The Rover Is A Movie That Doesn't Care If You Like It, But We Do

David Michôd's follow-up to Animal Kingdom is another Australian crime film, this time set ten years after a global financial collapse. But while this stark movie is both a haunting Western and a frank look a first-world country in decline, it will also hit you over the head with how mean and cheap life is.

Eric (Guy Pearce) is a man with no purpose, no attachments, and no significant possessions save his car. But when his car is stolen by a group of criminals fleeing a heist, Eric becomes fueled by a single-minded drive to recover his car, and will resort to any sort of violence to get it back. Along the way, he acquires an unwitting accomplice in Rey (Robert Pattinson), a mentally challenged man as quick to form attachments as Eric is resolute in his loner status. Their journey to recover Eric's car takes them on a tour through the remnants of civilization.

This may be a road movie through post-collapse Australia, but you shouldn't mistake The Rover for Mad Max. There is nothing sexy or exciting about this world, just tantalizing scraps of narrative in the background, in an opium den, at the faded edges of a defunct circus, in a makeshift clinic, in a motel where people scrape by amidst the random and pointless violence around them. The film is covered in a thick layer of road dust, and as we walk into canned goods shops or listen to characters talk about American dollars versus Australian currency, it's hard not to feel that this is what the global financial collapse will truly look like.

In a different movie, we might have followed the people still looking for some purpose in their lives—perhaps we'd follow the crew of criminals who come with a built-in dynamic and a goal. But Michôd is here to kill your narrative conventions with a ruthlessness that matches Eric's own.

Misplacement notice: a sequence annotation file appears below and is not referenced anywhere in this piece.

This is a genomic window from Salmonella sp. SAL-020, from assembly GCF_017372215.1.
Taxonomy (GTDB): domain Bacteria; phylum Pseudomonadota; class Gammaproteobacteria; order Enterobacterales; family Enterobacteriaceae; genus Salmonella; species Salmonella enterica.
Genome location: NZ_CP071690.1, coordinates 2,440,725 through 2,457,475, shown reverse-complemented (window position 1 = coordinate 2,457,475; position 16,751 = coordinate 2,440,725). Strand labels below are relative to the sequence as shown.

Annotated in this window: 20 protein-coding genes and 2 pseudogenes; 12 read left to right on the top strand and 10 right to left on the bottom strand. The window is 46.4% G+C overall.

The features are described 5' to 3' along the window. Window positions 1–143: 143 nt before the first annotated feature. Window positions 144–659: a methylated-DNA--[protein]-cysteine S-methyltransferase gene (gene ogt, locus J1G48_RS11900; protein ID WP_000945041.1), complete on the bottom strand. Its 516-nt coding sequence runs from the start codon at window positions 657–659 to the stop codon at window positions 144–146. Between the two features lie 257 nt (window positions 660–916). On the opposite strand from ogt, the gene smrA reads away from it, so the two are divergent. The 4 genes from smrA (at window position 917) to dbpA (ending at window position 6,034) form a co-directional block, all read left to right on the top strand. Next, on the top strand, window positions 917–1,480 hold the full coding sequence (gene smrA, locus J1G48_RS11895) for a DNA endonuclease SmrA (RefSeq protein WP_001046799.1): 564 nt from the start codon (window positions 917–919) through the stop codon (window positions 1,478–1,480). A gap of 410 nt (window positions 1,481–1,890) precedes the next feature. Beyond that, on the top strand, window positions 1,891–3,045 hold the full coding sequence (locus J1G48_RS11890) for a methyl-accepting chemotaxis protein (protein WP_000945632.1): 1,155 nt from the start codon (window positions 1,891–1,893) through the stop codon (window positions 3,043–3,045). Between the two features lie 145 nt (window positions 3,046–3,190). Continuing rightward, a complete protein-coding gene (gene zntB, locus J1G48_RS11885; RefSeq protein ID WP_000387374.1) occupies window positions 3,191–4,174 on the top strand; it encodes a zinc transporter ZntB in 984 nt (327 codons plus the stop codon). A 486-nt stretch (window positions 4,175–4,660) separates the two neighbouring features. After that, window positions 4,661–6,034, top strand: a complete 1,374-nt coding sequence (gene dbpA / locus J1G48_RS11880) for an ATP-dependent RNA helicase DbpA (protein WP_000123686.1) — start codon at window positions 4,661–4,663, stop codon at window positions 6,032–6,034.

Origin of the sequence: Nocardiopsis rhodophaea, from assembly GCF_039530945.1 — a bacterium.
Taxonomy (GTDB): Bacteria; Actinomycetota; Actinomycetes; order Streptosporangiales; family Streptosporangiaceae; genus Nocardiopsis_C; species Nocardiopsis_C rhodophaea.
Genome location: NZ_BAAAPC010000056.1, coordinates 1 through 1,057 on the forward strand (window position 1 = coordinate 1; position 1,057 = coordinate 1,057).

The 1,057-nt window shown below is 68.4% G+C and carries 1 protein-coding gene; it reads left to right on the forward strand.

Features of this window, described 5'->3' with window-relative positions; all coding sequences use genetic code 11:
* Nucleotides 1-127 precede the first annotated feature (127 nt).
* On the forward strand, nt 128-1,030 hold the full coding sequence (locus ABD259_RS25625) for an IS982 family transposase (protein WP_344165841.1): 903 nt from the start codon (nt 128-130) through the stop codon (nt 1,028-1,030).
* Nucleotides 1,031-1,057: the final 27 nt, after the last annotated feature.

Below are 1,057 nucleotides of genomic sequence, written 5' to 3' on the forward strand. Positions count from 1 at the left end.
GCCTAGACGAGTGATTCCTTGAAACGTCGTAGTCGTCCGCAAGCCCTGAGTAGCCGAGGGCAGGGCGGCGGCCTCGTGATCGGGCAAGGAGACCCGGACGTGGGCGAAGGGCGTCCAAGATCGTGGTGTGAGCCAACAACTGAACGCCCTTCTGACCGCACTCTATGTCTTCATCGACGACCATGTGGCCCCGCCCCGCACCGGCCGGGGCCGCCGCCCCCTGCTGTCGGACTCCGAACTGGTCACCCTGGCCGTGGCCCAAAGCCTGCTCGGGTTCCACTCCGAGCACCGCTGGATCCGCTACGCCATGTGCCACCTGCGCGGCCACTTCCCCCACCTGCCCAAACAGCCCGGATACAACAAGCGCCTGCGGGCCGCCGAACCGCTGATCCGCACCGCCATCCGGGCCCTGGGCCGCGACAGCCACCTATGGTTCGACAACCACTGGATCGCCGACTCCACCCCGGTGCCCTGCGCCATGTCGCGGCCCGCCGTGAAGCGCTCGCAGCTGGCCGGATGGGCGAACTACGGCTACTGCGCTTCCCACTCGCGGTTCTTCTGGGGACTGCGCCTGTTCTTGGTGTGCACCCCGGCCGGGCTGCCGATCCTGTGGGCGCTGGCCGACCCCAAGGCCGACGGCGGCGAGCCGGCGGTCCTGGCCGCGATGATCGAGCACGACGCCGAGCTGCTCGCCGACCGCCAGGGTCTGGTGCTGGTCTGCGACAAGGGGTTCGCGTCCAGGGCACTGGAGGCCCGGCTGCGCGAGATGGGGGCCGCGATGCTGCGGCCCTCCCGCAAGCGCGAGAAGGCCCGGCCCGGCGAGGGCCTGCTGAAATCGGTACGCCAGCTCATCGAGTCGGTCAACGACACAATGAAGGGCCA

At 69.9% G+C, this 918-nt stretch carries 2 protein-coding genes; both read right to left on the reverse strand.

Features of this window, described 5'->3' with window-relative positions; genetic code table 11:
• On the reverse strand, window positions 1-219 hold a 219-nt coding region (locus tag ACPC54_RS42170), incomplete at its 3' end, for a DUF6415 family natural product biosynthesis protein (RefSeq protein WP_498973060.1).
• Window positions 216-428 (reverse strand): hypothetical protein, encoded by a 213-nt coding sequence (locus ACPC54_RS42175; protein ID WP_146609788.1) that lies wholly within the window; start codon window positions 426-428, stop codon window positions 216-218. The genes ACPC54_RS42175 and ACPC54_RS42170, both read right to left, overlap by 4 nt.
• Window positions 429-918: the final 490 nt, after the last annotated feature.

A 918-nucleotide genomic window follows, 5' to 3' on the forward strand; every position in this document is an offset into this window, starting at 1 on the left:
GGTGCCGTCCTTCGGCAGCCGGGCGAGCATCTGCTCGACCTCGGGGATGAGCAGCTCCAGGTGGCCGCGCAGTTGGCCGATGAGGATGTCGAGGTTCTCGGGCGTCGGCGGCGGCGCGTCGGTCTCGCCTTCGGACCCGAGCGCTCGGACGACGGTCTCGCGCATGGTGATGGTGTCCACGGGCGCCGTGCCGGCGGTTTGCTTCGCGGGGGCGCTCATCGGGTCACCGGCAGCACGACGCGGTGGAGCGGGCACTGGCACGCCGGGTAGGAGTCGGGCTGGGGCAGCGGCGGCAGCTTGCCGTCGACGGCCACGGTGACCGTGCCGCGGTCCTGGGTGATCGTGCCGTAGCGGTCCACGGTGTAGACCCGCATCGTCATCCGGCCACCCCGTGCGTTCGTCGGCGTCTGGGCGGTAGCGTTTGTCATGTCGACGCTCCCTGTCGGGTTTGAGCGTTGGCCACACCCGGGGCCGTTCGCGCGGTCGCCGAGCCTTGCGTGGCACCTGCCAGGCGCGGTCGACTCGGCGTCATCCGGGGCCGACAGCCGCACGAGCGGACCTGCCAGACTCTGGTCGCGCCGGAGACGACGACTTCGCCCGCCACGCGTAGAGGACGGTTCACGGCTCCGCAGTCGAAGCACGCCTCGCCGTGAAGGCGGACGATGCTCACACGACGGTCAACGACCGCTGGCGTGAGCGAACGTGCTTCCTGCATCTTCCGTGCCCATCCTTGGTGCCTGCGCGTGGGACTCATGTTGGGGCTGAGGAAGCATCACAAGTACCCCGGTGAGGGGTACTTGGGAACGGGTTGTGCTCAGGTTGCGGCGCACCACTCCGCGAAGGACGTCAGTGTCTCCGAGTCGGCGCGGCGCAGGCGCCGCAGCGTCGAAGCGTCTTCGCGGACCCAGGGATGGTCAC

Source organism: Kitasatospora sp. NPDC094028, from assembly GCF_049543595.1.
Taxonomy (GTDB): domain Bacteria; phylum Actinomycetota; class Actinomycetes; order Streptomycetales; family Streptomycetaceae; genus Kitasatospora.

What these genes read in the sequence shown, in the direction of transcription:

In a way, The Rover is sort of a perversion of a typical Western. In the beginning, Michôd presents us with a brutal action film, one filled with tense confrontations and even a little gunslinging. But this isn't a pioneer country where people are building something fresh and new ahead of law and order; this is a country that people are abandoning in droves, leaving the poorest and meanest to survive as best they can. And instead of a romantic hero, we have Eric, whose motives mystify the audience for most of the film. Why is this man, who finds life so meaningless, so obsessed with recovering his car?

But once Pattinson's Rey enters the picture, the film takes on a different, moodier tone. For all of Eric's refusal to let the audience into his head, Pearce is a magnetic force on the screen and Pattinson builds a heartbreaking character in his egoless performance as a man trying to connect to Eric as desperately as the audience is. There are some points where Michôd perhaps relies too much on his actors to carry the film, but it's not without reason. These are damaged men who belong to this faded world.

The Rover is a difficult film to recommend. The ending is deliberately unsatisfying—thwarting our desires for any sort of meaning in the film—and it left me in a nasty mood for two days afterward. But the way Michôd plays with narrative structure is fascinating in and of itself, not just for the choices he made, but the choices he didn't make. And while the collapsing world of The Rover may not be one we like, it leaves the viewer with the unnerving sense that this is what the worst version of the future really looks like.